The value of support when pursuing meaningful goals
In the past days I’ve felt stuck and heavy, unmotivated to do the work that will move me towards the goals I set at a time of great self-expansion and inspiration.
I distracted myself from this feeling by intensely focusing my attention on the outside: The week-long drama surrounding the U.S. Presidential election provided a great excuse to stop my work and tell myself it was okay to take a break.
But the break came to an end, and while the drama is still available out there, I have decided that the fate of this country is not for me to fix, control, or track. So I gently told myself to get back to my real life, to my work, to face my current limitations.
What I notice is happening, has been happening for several days—maybe weeks. I’ve watched the disempowering narrative unfold, and because I am currently engaged in the Rise Above program, I’ve been quick to use inquiry to tackle the self-sabotaging patterns that have emerged. I’ve explored the limiting thoughts that my fearful self is struggling with, and have discovered some of the beliefs that have been fueling my discomfort. And yet, up until yesterday I still felt stuck, confused, and unmotivated.
Yesterday, I was to meet with one of my Rise Above peers to share with each other our weekly assignment.
One of the many gifts in self-help programs is to connect with like-minded people. Specifically in this case: To receive the support of someone listening to my issues in the way I know is most helpful (i.e. present, non-judging, without agenda but holding the intention to help me find my own clarity). So I asked:
Can I tell you what’s going on with me, so you can ask some helpful questions and reflect an empowering perspective to me?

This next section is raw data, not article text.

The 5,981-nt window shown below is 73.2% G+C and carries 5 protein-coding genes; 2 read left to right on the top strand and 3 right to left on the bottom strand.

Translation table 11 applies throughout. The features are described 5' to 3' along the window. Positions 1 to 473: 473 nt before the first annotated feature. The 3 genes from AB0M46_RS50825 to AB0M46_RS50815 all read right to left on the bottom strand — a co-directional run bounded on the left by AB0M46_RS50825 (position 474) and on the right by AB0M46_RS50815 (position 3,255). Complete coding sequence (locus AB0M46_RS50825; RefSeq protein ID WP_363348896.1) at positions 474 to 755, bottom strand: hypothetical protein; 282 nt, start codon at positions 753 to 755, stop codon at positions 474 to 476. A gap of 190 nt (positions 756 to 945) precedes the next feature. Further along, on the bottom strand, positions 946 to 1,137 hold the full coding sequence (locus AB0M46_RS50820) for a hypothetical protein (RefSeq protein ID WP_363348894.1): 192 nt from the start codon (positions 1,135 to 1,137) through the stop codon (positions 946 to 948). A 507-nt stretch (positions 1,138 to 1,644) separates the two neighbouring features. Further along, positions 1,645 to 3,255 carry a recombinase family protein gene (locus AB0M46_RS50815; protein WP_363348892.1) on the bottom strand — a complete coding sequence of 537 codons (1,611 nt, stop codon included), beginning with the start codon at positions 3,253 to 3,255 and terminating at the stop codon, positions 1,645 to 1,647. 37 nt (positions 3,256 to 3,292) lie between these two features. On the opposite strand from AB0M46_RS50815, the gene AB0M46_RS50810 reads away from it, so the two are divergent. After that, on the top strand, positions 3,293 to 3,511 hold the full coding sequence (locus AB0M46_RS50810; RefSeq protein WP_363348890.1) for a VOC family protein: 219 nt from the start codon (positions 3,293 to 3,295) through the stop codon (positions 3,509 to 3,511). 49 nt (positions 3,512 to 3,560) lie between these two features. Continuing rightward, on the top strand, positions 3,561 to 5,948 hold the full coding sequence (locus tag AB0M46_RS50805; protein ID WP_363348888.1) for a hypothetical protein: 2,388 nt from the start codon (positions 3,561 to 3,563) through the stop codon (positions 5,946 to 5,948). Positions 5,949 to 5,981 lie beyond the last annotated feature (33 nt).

I told her my current story, and found myself articulating thoughts—my own observations—that I had thought I was aware of, but shone like rays of bright light as I heard myself say them out loud. I spoke for a while, and when I paused ready for her reflection, I was already halfway seeing what she told me:
It seems like you’re putting all these road blocks on your way. You’re confusing and tripping yourself with conflict that stops you from following the steps you so diligently laid out for yourself.
Why are you stopping yourself?
I am stopping myself!
I sat with that discovery and continued to unearth more.
Her attention and intention to be a supportive presence, helped me realize some of the components that held the maze I had created, and in which I had lost myself. I didn’t need to have a perfect diagnosis, sequence, or picture of every disempowering thought in my mind. Just becoming keenly aware of a couple was enough to generate sparks of energy again.
Yesterday, after that exchange, I was able to sit with 100% focus for several hours and finish designing, writing, and packaging a collection of support services I want to offer as a mentor to Son-Rise Program moms, new autism moms, and autism parents pursuing an experience similar to the one I’ve lived. This morning I find myself full of energy and excitement, ready to continue working on the next steps of my business plan.